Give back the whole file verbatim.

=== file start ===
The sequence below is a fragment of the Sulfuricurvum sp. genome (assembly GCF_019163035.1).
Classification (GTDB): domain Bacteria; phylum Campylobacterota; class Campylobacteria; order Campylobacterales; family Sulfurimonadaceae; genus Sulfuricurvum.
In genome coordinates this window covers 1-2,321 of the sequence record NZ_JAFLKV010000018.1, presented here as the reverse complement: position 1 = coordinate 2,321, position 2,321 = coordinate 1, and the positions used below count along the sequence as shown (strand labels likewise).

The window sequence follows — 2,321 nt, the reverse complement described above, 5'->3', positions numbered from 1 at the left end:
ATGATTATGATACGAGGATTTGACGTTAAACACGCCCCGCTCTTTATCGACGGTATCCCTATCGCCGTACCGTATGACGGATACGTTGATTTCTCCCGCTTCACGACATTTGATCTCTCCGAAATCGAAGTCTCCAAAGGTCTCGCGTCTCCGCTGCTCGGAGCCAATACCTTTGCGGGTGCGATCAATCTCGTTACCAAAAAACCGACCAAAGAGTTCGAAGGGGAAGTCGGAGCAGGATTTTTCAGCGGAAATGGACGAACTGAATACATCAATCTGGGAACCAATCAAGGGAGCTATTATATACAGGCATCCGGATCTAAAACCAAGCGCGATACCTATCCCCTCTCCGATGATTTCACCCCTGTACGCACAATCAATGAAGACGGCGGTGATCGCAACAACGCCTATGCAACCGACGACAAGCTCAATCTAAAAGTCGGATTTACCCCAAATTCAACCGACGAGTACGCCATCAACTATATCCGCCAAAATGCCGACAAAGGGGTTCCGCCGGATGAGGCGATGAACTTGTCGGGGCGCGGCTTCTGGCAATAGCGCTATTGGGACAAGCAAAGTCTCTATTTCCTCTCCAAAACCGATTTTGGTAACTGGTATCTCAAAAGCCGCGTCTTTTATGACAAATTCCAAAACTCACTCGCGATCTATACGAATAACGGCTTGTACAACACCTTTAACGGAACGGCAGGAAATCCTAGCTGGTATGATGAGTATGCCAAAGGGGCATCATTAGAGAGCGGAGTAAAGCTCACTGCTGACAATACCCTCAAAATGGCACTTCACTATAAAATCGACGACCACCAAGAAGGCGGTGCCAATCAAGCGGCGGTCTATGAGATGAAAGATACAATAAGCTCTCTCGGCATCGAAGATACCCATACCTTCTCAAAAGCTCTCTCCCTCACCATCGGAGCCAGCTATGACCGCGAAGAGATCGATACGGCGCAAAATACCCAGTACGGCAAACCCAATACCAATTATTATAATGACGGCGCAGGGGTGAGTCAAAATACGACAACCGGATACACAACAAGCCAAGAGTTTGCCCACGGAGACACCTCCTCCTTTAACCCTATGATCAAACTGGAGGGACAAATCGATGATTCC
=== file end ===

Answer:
The sequence below is a fragment of the Sulfuricurvum sp. genome (assembly GCF_019163035.1).
Classification (GTDB): domain Bacteria; phylum Campylobacterota; class Campylobacteria; order Campylobacterales; family Sulfurimonadaceae; genus Sulfuricurvum.
In genome coordinates this window covers 1-2,321 of the sequence record NZ_JAFLKV010000018.1, presented here as the reverse complement: position 1 = coordinate 2,321, position 2,321 = coordinate 1, and the positions used below count along the sequence as shown (strand labels likewise).

The window sequence follows — 2,321 nt, the reverse complement described above, 5'->3', positions numbered from 1 at the left end:
ATGATTATGATACGAGGATTTGACGTTAAACACGCCCCGCTCTTTATCGACGGTATCCCTATCGCCGTACCGTATGACGGATACGTTGATTTCTCCCGCTTCACGACATTTGATCTCTCCGAAATCGAAGTCTCCAAAGGTCTCGCGTCTCCGCTGCTCGGAGCCAATACCTTTGCGGGTGCGATCAATCTCGTTACCAAAAAACCGACCAAAGAGTTCGAAGGGGAAGTCGGAGCAGGATTTTTCAGCGGAAATGGACGAACTGAATACATCAATCTGGGAACCAATCAAGGGAGCTATTATATACAGGCATCCGGATCTAAAACCAAGCGCGATACCTATCCCCTCTCCGATGATTTCACCCCTGTACGCACAATCAATGAAGACGGCGGTGATCGCAACAACGCCTATGCAACCGACGACAAGCTCAATCTAAAAGTCGGATTTACCCCAAATTCAACCGACGAGTACGCCATCAACTATATCCGCCAAAATGCCGACAAAGGGGTTCCGCCGGATGAGGCGATGAACTTGTCGGGGCGCGGCTTCTGGCAATAGCGCTATTGGGACAAGCAAAGTCTCTATTTCCTCTCCAAAACCGATTTTGGTAACTGGTATCTCAAAAGCCGCGTCTTTTATGACAAATTCCAAAACTCACTCGCGATCTATACGAATAACGGCTTGTACAACACCTTTAACGGAACGGCAGGAAATCCTAGCTGGTATGATGAGTATGCCAAAGGGGCATCATTAGAGAGCGGAGTAAAGCTCACTGCTGACAATACCCTCAAAATGGCACTTCACTATAAAATCGACGACCACCAAGAAGGCGGTGCCAATCAAGCGGCGGTCTATGAGATGAAAGATACAATAAGCTCTCTCGGCATCGAAGATACCCATACCTTCTCAAAAGCTCTCTCCCTCACCATCGGAGCCAGCTATGACCGCGAAGAGATCGATACGGCGCAAAATACCCAGTACGGCAAACCCAATACCAATTATTATAATGACGGCGCAGGGGTGAGTCAAAATACGACAACCGGATACACAACAAGCCAAGAGTTTGCCCACGGAGACACCTCCTCCTTTAACCCTATGATCAAACTGGAGGGACAAATCGATGATTCC